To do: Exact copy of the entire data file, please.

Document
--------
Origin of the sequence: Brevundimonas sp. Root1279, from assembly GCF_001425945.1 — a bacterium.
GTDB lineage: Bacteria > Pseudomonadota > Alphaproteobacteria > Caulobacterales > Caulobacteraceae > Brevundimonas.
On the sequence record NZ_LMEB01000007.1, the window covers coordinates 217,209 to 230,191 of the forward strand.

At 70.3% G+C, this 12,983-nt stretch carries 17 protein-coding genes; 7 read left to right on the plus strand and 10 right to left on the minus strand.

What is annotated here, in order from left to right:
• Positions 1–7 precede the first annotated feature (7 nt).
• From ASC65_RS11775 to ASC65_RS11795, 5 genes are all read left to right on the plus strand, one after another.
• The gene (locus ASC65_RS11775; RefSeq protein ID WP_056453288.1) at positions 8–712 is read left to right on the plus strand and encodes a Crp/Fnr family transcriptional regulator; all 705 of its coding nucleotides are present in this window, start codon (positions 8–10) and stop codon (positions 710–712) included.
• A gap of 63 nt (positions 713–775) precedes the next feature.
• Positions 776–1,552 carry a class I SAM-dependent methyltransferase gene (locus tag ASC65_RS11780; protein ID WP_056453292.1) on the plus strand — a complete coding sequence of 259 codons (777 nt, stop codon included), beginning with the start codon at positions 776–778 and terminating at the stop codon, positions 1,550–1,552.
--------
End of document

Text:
Origin of the sequence: Brevundimonas sp. Root1279, from assembly GCF_001425945.1 — a bacterium.
GTDB lineage: Bacteria > Pseudomonadota > Alphaproteobacteria > Caulobacterales > Caulobacteraceae > Brevundimonas.
On the sequence record NZ_LMEB01000007.1, the window covers coordinates 217,209 to 230,191 of the forward strand.

At 70.3% G+C, this 12,983-nt stretch carries 17 protein-coding genes; 7 read left to right on the plus strand and 10 right to left on the minus strand.

What is annotated here, in order from left to right:
• Positions 1–7 precede the first annotated feature (7 nt).
• From ASC65_RS11775 to ASC65_RS11795, 5 genes are all read left to right on the plus strand, one after another.
• The gene (locus ASC65_RS11775; RefSeq protein ID WP_056453288.1) at positions 8–712 is read left to right on the plus strand and encodes a Crp/Fnr family transcriptional regulator; all 705 of its coding nucleotides are present in this window, start codon (positions 8–10) and stop codon (positions 710–712) included.
• A gap of 63 nt (positions 713–775) precedes the next feature.
• Positions 776–1,552 carry a class I SAM-dependent methyltransferase gene (locus tag ASC65_RS11780; protein ID WP_056453292.1) on the plus strand — a complete coding sequence of 259 codons (777 nt, stop codon included), beginning with the start codon at positions 776–778 and terminating at the stop codon, positions 1,550–1,552.